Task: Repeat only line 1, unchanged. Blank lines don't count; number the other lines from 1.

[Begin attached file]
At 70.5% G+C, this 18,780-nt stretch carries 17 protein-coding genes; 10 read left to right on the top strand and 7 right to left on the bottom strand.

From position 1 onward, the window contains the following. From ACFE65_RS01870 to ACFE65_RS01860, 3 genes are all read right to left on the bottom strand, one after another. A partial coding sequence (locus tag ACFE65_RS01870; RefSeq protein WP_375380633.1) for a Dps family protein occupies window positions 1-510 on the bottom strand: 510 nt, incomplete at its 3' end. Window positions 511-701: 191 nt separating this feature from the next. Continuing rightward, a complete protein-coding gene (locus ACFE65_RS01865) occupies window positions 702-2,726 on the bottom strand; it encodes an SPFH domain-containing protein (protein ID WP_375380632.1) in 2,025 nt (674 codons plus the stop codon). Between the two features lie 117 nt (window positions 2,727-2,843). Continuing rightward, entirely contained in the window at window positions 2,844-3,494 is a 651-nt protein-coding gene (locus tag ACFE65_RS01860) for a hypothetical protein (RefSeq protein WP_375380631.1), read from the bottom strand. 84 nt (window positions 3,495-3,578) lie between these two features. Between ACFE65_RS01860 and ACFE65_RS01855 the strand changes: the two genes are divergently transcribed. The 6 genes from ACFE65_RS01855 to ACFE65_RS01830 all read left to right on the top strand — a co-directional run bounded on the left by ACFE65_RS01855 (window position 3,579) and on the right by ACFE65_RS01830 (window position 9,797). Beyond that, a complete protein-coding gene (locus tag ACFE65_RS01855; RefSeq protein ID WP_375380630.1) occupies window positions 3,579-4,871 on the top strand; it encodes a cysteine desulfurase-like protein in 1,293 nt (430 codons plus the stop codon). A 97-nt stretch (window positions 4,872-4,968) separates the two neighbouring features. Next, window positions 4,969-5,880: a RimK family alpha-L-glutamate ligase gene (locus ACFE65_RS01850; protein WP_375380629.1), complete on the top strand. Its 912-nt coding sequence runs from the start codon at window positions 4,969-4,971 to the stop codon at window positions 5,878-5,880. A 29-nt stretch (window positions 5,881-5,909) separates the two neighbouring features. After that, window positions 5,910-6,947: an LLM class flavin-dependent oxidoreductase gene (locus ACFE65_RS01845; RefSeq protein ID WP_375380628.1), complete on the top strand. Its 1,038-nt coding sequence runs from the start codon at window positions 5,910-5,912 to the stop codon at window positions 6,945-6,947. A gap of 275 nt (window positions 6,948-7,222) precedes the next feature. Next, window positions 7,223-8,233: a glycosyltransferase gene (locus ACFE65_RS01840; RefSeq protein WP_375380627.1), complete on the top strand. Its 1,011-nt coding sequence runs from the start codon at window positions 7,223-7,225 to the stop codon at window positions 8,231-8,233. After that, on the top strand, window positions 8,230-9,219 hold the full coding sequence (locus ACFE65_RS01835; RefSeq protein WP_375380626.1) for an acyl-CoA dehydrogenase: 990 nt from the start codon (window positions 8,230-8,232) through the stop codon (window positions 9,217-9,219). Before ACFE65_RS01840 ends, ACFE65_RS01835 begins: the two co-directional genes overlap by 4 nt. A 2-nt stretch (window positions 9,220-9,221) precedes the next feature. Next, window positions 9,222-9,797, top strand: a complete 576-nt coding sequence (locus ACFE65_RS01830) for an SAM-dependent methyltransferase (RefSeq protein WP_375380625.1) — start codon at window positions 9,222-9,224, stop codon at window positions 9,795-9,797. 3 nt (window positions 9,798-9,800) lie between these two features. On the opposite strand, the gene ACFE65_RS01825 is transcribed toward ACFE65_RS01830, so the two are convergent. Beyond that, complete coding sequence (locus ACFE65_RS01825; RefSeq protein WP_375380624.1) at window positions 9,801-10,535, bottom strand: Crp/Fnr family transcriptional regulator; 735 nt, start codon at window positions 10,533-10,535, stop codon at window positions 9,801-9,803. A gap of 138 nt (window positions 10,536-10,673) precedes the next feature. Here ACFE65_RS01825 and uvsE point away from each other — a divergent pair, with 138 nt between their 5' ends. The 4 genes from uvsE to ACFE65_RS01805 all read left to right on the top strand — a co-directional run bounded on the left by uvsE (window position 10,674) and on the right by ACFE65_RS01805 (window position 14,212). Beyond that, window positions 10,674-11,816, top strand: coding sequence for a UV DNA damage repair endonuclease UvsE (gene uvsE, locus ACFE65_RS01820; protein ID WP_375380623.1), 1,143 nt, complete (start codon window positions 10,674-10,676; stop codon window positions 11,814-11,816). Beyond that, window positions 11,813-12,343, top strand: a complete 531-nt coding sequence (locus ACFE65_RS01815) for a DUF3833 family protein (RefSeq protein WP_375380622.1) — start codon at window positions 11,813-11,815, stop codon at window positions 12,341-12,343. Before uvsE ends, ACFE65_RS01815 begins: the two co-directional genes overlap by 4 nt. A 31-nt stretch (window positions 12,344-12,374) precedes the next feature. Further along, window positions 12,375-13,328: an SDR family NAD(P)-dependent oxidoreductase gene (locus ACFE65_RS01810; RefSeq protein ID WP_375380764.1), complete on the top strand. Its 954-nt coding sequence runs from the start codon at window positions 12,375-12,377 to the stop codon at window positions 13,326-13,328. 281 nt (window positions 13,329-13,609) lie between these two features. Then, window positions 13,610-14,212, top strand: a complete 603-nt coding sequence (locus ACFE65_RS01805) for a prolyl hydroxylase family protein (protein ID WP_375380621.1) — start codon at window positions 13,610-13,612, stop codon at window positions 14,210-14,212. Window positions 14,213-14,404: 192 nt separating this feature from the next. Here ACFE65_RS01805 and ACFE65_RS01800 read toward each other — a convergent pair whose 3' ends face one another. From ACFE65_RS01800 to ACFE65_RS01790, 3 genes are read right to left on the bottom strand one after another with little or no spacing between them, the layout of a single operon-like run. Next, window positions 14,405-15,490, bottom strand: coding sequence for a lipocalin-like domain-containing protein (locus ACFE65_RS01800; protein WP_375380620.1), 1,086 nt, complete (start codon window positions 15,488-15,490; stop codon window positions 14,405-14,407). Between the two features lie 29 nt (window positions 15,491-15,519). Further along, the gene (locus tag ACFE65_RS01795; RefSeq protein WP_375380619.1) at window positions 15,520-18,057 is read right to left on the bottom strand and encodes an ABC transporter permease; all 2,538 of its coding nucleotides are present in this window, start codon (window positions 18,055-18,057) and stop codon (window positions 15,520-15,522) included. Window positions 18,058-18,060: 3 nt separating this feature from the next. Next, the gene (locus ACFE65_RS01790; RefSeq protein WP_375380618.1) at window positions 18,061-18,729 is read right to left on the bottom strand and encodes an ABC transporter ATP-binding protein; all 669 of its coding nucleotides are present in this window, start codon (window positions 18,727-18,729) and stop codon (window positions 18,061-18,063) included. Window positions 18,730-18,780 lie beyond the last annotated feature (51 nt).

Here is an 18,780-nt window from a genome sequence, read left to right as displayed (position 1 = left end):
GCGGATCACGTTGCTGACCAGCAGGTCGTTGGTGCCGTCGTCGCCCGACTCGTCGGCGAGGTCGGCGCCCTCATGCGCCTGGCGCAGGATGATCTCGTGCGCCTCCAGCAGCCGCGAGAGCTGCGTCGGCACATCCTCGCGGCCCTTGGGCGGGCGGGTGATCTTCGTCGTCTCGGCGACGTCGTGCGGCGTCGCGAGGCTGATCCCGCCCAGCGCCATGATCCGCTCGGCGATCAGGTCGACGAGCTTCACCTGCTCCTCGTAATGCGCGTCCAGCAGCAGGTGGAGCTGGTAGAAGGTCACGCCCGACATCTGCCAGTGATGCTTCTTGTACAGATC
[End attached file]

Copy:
At 70.5% G+C, this 18,780-nt stretch carries 17 protein-coding genes; 10 read left to right on the top strand and 7 right to left on the bottom strand.